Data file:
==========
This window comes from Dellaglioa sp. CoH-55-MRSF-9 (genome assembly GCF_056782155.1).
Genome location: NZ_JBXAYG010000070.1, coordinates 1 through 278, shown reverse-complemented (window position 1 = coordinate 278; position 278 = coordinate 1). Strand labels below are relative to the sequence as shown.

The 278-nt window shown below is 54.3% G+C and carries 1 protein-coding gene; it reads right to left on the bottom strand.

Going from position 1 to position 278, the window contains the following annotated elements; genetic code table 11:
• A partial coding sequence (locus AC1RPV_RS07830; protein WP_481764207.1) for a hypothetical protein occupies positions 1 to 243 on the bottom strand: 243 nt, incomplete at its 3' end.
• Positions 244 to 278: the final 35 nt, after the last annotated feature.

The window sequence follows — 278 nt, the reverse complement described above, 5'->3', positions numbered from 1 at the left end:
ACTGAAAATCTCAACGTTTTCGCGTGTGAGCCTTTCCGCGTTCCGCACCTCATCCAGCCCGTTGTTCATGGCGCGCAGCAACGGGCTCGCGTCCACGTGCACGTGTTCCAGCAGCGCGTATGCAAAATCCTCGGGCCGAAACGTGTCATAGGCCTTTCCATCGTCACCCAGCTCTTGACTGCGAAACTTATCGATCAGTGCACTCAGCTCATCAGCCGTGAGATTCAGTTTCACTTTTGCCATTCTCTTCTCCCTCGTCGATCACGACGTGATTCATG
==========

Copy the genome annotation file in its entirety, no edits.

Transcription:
This window comes from Dellaglioa sp. CoH-55-MRSF-9 (genome assembly GCF_056782155.1).
Genome location: NZ_JBXAYG010000070.1, coordinates 1 through 278, shown reverse-complemented (window position 1 = coordinate 278; position 278 = coordinate 1). Strand labels below are relative to the sequence as shown.

The 278-nt window shown below is 54.3% G+C and carries 1 protein-coding gene; it reads right to left on the bottom strand.

Going from position 1 to position 278, the window contains the following annotated elements; genetic code table 11:
• A partial coding sequence (locus AC1RPV_RS07830; protein WP_481764207.1) for a hypothetical protein occupies positions 1 to 243 on the bottom strand: 243 nt, incomplete at its 3' end.
• Positions 244 to 278: the final 35 nt, after the last annotated feature.

The window sequence follows — 278 nt, the reverse complement described above, 5'->3', positions numbered from 1 at the left end:
ACTGAAAATCTCAACGTTTTCGCGTGTGAGCCTTTCCGCGTTCCGCACCTCATCCAGCCCGTTGTTCATGGCGCGCAGCAACGGGCTCGCGTCCACGTGCACGTGTTCCAGCAGCGCGTATGCAAAATCCTCGGGCCGAAACGTGTCATAGGCCTTTCCATCGTCACCCAGCTCTTGACTGCGAAACTTATCGATCAGTGCACTCAGCTCATCAGCCGTGAGATTCAGTTTCACTTTTGCCATTCTCTTCTCCCTCGTCGATCACGACGTGATTCATG